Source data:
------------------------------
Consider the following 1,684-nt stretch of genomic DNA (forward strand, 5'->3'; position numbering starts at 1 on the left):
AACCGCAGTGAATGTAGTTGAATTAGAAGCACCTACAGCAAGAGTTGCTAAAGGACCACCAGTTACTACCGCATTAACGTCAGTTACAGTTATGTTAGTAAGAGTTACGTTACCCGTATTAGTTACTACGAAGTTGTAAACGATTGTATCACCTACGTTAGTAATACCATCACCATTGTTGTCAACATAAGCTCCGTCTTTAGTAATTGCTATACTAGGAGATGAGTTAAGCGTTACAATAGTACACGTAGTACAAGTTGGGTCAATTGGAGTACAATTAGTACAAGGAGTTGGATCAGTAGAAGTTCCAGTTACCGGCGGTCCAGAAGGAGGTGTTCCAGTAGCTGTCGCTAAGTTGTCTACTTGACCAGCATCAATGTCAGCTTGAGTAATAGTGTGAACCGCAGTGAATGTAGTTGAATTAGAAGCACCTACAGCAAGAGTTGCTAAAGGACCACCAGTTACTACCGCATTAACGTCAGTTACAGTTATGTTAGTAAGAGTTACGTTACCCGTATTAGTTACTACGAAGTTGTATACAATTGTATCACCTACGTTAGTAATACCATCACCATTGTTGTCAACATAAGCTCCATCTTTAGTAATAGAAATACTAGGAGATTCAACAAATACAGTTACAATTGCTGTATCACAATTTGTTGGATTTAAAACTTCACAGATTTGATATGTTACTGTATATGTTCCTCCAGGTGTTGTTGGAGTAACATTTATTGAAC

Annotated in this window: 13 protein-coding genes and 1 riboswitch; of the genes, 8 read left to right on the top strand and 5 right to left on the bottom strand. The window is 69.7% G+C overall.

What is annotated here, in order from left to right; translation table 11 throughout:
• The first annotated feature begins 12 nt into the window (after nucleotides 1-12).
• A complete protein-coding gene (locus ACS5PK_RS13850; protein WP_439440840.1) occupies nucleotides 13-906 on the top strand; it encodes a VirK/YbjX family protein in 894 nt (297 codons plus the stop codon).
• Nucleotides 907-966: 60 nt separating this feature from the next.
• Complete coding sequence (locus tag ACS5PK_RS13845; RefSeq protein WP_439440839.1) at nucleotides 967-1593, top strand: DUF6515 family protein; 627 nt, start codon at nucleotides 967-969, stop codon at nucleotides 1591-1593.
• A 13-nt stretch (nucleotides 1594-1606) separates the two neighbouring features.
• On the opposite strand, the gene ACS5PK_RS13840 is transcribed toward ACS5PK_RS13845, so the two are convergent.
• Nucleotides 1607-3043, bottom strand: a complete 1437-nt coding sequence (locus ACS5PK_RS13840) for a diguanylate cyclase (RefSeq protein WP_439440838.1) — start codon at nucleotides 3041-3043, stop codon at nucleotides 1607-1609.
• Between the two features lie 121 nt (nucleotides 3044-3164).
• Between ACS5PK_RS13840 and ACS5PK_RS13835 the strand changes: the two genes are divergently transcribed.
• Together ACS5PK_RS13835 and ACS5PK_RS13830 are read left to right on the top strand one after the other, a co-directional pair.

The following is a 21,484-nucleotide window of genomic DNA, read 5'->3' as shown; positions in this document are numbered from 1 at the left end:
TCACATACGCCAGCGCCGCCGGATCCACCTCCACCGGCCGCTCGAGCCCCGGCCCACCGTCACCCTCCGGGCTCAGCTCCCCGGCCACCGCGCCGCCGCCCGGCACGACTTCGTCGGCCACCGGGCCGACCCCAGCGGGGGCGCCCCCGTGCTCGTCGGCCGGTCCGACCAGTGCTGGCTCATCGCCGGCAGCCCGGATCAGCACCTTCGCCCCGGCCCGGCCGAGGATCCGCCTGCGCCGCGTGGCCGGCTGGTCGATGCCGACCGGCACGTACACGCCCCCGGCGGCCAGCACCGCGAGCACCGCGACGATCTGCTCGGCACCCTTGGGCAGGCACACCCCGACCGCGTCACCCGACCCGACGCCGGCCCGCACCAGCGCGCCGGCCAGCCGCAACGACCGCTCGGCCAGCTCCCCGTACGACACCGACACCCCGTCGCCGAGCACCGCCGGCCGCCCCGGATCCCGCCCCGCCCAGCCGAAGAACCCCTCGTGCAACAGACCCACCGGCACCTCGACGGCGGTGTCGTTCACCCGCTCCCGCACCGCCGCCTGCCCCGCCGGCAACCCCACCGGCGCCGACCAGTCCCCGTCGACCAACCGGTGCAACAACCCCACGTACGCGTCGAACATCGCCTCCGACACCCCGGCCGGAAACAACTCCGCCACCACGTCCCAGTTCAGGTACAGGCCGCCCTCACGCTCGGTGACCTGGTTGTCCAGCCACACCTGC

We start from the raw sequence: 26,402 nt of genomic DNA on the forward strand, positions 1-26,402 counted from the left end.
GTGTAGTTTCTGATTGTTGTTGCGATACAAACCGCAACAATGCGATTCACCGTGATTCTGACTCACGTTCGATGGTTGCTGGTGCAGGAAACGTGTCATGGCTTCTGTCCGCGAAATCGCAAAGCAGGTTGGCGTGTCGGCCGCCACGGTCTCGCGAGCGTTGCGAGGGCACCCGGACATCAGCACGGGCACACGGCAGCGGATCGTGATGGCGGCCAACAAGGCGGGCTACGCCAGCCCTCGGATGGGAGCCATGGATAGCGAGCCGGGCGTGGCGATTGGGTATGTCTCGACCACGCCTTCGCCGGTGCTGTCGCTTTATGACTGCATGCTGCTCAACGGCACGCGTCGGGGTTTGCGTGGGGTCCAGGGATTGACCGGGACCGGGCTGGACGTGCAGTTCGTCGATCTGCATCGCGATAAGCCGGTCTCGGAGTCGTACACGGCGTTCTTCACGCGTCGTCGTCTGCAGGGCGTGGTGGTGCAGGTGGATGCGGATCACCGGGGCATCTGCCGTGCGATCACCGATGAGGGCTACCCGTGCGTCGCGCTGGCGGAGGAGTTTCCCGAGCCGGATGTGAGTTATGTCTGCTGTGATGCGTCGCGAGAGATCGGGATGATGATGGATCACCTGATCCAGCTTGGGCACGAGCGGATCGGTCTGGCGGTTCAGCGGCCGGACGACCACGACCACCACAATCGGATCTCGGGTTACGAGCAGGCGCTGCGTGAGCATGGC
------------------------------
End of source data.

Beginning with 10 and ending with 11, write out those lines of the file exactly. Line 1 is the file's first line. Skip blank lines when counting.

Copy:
• On the opposite strand, the gene ACS5PK_RS13840 is transcribed toward ACS5PK_RS13845, so the two are convergent.
• Nucleotides 1607-3043, bottom strand: a complete 1437-nt coding sequence (locus ACS5PK_RS13840) for a diguanylate cyclase (RefSeq protein WP_439440838.1) — start codon at nucleotides 3041-3043, stop codon at nucleotides 1607-1609.